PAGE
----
19 March 2013 20:54 [Source: ICIS news]
SAN ANTONIO (ICIS)--Developments in US oil and gas production are having a profound effect on the competitive economics of various segments of the US refining industry and its ability to compete in a global market, an industry analyst said on Tuesday.
Although plans are in the works to build or expand pipelines to allow more crude oil to flow from Cushing, Oklahoma, to US Gulf coast refineries, new production is coming on stream faster than the pipeline take-away capacity is increasing, said Charles Kemp of Baker & O’Brien during the American Fuel & Petrochemical Manufacturers (AFPM) annual meeting.
Kemp said that since the pipeline bottlenecks emerged in Cushing, some refining centers are building unit train unloading facilities to receive low-priced Bakken or Canadian crude by rail car.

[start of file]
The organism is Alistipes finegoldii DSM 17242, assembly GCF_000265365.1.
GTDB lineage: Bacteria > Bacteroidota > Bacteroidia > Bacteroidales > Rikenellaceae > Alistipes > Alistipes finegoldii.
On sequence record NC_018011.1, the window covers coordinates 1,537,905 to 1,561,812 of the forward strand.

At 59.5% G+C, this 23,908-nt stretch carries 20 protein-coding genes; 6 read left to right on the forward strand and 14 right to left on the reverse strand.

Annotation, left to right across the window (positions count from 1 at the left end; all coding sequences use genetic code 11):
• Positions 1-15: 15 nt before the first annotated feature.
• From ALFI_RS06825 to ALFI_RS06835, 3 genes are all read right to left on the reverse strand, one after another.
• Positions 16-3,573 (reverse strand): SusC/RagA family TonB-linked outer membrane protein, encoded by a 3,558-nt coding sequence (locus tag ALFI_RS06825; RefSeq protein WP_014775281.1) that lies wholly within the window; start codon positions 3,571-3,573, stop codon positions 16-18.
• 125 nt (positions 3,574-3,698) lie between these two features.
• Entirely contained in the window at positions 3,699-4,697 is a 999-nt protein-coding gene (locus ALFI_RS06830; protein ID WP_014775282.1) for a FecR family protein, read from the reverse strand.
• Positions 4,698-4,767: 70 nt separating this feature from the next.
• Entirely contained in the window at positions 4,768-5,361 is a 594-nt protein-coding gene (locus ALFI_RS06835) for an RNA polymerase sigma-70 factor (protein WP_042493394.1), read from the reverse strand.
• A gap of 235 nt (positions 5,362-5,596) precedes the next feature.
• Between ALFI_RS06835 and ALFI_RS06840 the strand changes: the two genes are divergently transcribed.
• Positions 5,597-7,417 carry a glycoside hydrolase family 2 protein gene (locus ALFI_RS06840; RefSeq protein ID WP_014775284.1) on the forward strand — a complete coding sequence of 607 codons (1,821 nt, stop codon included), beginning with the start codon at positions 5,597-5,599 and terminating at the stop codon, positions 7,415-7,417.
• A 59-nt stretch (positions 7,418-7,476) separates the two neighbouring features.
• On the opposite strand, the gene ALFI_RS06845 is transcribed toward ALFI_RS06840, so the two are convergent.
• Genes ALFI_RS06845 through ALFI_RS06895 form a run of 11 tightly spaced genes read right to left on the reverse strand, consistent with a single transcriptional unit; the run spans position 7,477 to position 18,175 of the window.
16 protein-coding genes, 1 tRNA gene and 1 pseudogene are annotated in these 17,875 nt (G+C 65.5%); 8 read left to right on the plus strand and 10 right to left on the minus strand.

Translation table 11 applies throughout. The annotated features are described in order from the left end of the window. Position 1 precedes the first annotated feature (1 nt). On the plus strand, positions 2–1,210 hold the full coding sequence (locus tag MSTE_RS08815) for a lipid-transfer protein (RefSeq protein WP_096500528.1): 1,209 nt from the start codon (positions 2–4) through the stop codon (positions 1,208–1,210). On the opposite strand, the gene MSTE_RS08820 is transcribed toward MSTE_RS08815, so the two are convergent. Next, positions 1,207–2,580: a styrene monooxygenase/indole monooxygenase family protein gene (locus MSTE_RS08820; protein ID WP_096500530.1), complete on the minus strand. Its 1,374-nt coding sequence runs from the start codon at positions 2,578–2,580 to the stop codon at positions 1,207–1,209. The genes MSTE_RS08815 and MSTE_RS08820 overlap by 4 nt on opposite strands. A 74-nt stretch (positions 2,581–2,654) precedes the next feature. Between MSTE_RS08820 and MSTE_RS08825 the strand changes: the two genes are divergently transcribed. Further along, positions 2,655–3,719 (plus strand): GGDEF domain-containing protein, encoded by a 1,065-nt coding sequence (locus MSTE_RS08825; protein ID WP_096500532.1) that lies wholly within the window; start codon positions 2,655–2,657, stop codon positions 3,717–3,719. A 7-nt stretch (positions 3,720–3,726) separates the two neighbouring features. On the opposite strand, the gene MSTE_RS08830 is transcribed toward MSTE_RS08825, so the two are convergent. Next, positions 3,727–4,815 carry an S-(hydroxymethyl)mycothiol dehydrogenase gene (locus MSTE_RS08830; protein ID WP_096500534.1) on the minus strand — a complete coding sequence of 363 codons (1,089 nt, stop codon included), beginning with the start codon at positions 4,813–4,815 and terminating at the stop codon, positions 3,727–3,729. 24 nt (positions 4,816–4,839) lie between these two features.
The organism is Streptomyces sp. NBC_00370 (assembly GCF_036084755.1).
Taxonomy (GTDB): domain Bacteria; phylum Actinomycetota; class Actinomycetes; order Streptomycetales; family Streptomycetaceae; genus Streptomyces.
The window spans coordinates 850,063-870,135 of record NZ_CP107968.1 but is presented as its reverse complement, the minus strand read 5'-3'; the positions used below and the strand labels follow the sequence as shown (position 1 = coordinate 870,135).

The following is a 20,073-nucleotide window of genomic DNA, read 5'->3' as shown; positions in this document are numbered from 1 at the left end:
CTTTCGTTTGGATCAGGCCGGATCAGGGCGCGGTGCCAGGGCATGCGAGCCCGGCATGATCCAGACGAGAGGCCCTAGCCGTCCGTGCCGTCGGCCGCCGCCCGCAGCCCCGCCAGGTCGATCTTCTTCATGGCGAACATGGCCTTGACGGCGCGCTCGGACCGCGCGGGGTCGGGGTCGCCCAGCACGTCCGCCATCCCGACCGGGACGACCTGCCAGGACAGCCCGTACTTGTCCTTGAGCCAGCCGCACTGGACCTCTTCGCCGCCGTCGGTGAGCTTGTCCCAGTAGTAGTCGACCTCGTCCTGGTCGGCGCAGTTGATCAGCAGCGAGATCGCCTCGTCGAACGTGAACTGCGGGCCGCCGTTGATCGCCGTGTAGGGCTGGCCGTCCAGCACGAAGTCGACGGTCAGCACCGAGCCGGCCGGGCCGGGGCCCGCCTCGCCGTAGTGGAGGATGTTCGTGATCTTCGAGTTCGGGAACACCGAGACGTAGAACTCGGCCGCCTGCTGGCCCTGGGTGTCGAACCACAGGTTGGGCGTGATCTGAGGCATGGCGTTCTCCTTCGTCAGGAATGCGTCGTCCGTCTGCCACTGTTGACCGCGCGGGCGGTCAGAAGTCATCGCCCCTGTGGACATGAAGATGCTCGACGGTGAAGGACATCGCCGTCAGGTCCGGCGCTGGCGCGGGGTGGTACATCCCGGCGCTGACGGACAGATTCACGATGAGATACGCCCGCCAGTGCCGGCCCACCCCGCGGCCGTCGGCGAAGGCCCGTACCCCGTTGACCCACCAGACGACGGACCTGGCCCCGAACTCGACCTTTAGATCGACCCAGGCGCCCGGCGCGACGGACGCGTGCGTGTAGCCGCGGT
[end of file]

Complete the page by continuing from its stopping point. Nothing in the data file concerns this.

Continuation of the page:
Over the next few years, Kemp said a substantial portion of east-coast sweet-crude imports will be displaced by these rail deliveries and, possibly, by waterborne deliveries of certain Gulf coast crudes.
The rail car deliveries may be the answer to many of the east-coast refinery woes, which have caused the shutdown of several refineries.
However, according to Kemp, this method’s survival depends heavily on the sustainable production rate of the new tight oil plays in the Bakken and Utica formations.
The AFPM annual meeting runs through Tuesday.
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